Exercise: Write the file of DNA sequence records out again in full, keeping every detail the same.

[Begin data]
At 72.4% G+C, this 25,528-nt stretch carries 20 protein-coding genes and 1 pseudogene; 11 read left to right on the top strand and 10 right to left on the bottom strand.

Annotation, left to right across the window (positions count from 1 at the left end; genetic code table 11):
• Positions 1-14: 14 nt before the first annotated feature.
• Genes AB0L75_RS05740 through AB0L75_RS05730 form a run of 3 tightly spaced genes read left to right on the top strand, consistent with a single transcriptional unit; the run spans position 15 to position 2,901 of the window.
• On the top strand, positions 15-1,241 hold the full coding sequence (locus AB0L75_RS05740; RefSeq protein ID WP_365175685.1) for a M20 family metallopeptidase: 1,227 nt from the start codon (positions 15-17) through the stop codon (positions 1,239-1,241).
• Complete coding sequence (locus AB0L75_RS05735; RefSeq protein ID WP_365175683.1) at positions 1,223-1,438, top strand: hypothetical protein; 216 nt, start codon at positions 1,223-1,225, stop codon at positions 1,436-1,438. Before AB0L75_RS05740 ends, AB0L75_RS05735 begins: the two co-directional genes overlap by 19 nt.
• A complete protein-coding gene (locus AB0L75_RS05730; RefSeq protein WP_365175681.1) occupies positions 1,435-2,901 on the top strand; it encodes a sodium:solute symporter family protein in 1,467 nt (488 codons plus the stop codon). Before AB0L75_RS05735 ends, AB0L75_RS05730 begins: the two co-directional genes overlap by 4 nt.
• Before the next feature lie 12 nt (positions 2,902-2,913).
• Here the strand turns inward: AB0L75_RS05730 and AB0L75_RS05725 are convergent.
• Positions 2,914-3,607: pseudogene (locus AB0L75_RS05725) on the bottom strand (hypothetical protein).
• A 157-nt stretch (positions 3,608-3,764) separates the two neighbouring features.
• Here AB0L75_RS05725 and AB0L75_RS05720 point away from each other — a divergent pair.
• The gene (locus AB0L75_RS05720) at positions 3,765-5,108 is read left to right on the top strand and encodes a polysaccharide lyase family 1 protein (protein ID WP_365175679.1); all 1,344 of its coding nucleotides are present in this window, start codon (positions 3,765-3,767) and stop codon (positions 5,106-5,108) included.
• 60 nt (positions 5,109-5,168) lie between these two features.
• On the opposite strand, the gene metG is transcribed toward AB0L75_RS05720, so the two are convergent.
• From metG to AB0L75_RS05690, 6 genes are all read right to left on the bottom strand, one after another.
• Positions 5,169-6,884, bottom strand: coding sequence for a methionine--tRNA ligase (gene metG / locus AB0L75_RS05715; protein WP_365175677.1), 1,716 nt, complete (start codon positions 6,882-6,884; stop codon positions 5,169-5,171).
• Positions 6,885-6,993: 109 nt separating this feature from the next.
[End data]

At 72.4% G+C, this 25,528-nt stretch carries 20 protein-coding genes and 1 pseudogene; 11 read left to right on the top strand and 10 right to left on the bottom strand.

Annotation, left to right across the window (positions count from 1 at the left end; genetic code table 11):
• Positions 1-14: 14 nt before the first annotated feature.
• Genes AB0L75_RS05740 through AB0L75_RS05730 form a run of 3 tightly spaced genes read left to right on the top strand, consistent with a single transcriptional unit; the run spans position 15 to position 2,901 of the window.
• On the top strand, positions 15-1,241 hold the full coding sequence (locus AB0L75_RS05740; RefSeq protein ID WP_365175685.1) for a M20 family metallopeptidase: 1,227 nt from the start codon (positions 15-17) through the stop codon (positions 1,239-1,241).
• Complete coding sequence (locus AB0L75_RS05735; RefSeq protein ID WP_365175683.1) at positions 1,223-1,438, top strand: hypothetical protein; 216 nt, start codon at positions 1,223-1,225, stop codon at positions 1,436-1,438. Before AB0L75_RS05740 ends, AB0L75_RS05735 begins: the two co-directional genes overlap by 19 nt.
• A complete protein-coding gene (locus AB0L75_RS05730; RefSeq protein WP_365175681.1) occupies positions 1,435-2,901 on the top strand; it encodes a sodium:solute symporter family protein in 1,467 nt (488 codons plus the stop codon). Before AB0L75_RS05735 ends, AB0L75_RS05730 begins: the two co-directional genes overlap by 4 nt.
• Before the next feature lie 12 nt (positions 2,902-2,913).
• Here the strand turns inward: AB0L75_RS05730 and AB0L75_RS05725 are convergent.
• Positions 2,914-3,607: pseudogene (locus AB0L75_RS05725) on the bottom strand (hypothetical protein).
• A 157-nt stretch (positions 3,608-3,764) separates the two neighbouring features.
• Here AB0L75_RS05725 and AB0L75_RS05720 point away from each other — a divergent pair.
• The gene (locus AB0L75_RS05720) at positions 3,765-5,108 is read left to right on the top strand and encodes a polysaccharide lyase family 1 protein (protein ID WP_365175679.1); all 1,344 of its coding nucleotides are present in this window, start codon (positions 3,765-3,767) and stop codon (positions 5,106-5,108) included.
• 60 nt (positions 5,109-5,168) lie between these two features.
• On the opposite strand, the gene metG is transcribed toward AB0L75_RS05720, so the two are convergent.
• From metG to AB0L75_RS05690, 6 genes are all read right to left on the bottom strand, one after another.
• Positions 5,169-6,884, bottom strand: coding sequence for a methionine--tRNA ligase (gene metG / locus AB0L75_RS05715; protein WP_365175677.1), 1,716 nt, complete (start codon positions 6,882-6,884; stop codon positions 5,169-5,171).
• Positions 6,885-6,993: 109 nt separating this feature from the next.